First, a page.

A 2009 study from Swiss humanitarian groups TRIAL and Pro Juventute took a closer look at war crimes in games, but even that extensive study was somewhat problematic for examining war crimes committed by the player. Some examples like Rainbow Six Vegas simply portrayed war crimes perpetrated by villains; the player’s goal was to catch or stop the criminals. Others examples like Metal Gear Solid 4 or Far Cry 2 allowed war crimes committed by the player, but the heroes were hired mercenaries and not acting on behalf of a signatory country. The study conceded that certain controversial IHL issues, like how to treat private military contractors, made some of the scenarios difficult to judge.
Even discounting those, however, the study did find several valid examples. In both Resistance: Fall of Man and Brothers in Arms: Hell’s Highway, the players fight within churches, which are protected under IHL as cultural heritage buildings. Civilian property is generally protected under IHL, so the wide array of destructible environments in Battlefield: Bad Company were a violation as well. The first Modern Warfare was actually commended in the report for showing consequences; during the AC-130 sequence, you would fail the mission for firing upon a church.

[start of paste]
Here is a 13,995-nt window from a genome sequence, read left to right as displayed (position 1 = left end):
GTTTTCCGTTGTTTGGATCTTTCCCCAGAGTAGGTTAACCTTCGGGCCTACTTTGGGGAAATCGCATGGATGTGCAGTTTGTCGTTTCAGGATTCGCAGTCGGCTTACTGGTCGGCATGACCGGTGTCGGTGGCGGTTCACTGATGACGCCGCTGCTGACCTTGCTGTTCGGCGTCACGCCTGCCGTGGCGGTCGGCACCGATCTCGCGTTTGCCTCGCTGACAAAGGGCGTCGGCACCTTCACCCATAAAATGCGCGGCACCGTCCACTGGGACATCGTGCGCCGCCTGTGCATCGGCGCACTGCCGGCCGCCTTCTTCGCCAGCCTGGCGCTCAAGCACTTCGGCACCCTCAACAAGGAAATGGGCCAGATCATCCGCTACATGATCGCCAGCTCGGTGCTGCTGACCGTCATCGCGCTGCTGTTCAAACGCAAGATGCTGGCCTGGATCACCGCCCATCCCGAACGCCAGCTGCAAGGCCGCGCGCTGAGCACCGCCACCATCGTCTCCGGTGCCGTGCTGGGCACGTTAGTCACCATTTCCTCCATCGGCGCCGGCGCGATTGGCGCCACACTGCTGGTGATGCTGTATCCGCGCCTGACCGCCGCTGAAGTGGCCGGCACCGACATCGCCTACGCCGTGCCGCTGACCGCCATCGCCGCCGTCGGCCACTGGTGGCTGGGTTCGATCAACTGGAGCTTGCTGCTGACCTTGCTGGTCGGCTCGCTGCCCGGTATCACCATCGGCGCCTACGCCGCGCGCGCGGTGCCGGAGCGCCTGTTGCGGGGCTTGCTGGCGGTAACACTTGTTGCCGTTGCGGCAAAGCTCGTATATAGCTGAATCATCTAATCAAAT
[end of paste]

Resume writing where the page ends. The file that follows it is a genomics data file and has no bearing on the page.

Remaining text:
Call of Duty: World at War, allowed the use of flamethrowers on enemy soldiers who were only a short distance away, violating the 1907 Hague Regulations against unnecessary suffering.
Modern Warfare‘s follow-up, Call of Duty: World at War, allowed the use of flamethrowers on enemy soldiers who were only a short distance away, violating the 1907 Hague Regulations against unnecessary suffering. It’s important to note that these regulations were in place during World War II, when the game takes place.
One of the most common instances of war crimes’ depiction in games is finishing off an enemy after he’s been injured. Videogames tend to treat combatants in very binary roles: they’re either a threat, or they’re dead. In reality, an enemy who is incapacitated or has laid down their arms has surrendered, and they aren’t to be harmed. In fact, injured enemy combatants should be given medical attention. Shooting an incapacitated or unarmed enemy is a blatant violation of humanitarian law.